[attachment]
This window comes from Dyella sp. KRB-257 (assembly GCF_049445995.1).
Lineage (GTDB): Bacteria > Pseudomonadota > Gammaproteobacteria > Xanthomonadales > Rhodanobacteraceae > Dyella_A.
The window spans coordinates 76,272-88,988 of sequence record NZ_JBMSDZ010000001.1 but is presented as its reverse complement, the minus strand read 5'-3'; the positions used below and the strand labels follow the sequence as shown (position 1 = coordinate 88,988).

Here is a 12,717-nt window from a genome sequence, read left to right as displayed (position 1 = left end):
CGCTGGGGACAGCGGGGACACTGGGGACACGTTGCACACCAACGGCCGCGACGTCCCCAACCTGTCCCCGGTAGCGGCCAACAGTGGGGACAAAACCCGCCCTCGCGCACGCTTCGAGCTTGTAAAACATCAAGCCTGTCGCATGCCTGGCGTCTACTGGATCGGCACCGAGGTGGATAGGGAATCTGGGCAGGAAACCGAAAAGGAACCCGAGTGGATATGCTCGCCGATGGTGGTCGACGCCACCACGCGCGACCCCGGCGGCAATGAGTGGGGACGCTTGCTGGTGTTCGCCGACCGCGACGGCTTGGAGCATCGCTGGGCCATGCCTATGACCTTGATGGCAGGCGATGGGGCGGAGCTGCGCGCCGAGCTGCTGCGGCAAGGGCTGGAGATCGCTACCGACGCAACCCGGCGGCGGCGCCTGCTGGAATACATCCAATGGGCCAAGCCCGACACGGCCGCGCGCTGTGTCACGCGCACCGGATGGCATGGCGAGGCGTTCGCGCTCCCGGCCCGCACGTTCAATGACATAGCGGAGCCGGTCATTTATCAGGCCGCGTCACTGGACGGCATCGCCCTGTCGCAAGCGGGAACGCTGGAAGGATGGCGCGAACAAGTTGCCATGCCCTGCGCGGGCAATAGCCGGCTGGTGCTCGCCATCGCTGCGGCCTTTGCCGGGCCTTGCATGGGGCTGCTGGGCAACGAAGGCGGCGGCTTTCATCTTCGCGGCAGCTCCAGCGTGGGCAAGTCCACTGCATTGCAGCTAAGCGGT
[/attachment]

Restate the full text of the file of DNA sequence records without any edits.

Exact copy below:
This window comes from Dyella sp. KRB-257 (assembly GCF_049445995.1).
Lineage (GTDB): Bacteria > Pseudomonadota > Gammaproteobacteria > Xanthomonadales > Rhodanobacteraceae > Dyella_A.
The window spans coordinates 76,272-88,988 of sequence record NZ_JBMSDZ010000001.1 but is presented as its reverse complement, the minus strand read 5'-3'; the positions used below and the strand labels follow the sequence as shown (position 1 = coordinate 88,988).

Here is a 12,717-nt window from a genome sequence, read left to right as displayed (position 1 = left end):
CGCTGGGGACAGCGGGGACACTGGGGACACGTTGCACACCAACGGCCGCGACGTCCCCAACCTGTCCCCGGTAGCGGCCAACAGTGGGGACAAAACCCGCCCTCGCGCACGCTTCGAGCTTGTAAAACATCAAGCCTGTCGCATGCCTGGCGTCTACTGGATCGGCACCGAGGTGGATAGGGAATCTGGGCAGGAAACCGAAAAGGAACCCGAGTGGATATGCTCGCCGATGGTGGTCGACGCCACCACGCGCGACCCCGGCGGCAATGAGTGGGGACGCTTGCTGGTGTTCGCCGACCGCGACGGCTTGGAGCATCGCTGGGCCATGCCTATGACCTTGATGGCAGGCGATGGGGCGGAGCTGCGCGCCGAGCTGCTGCGGCAAGGGCTGGAGATCGCTACCGACGCAACCCGGCGGCGGCGCCTGCTGGAATACATCCAATGGGCCAAGCCCGACACGGCCGCGCGCTGTGTCACGCGCACCGGATGGCATGGCGAGGCGTTCGCGCTCCCGGCCCGCACGTTCAATGACATAGCGGAGCCGGTCATTTATCAGGCCGCGTCACTGGACGGCATCGCCCTGTCGCAAGCGGGAACGCTGGAAGGATGGCGCGAACAAGTTGCCATGCCCTGCGCGGGCAATAGCCGGCTGGTGCTCGCCATCGCTGCGGCCTTTGCCGGGCCTTGCATGGGGCTGCTGGGCAACGAAGGCGGCGGCTTTCATCTTCGCGGCAGCTCCAGCGTGGGCAAGTCCACTGCATTGCAGCTAAGCGGT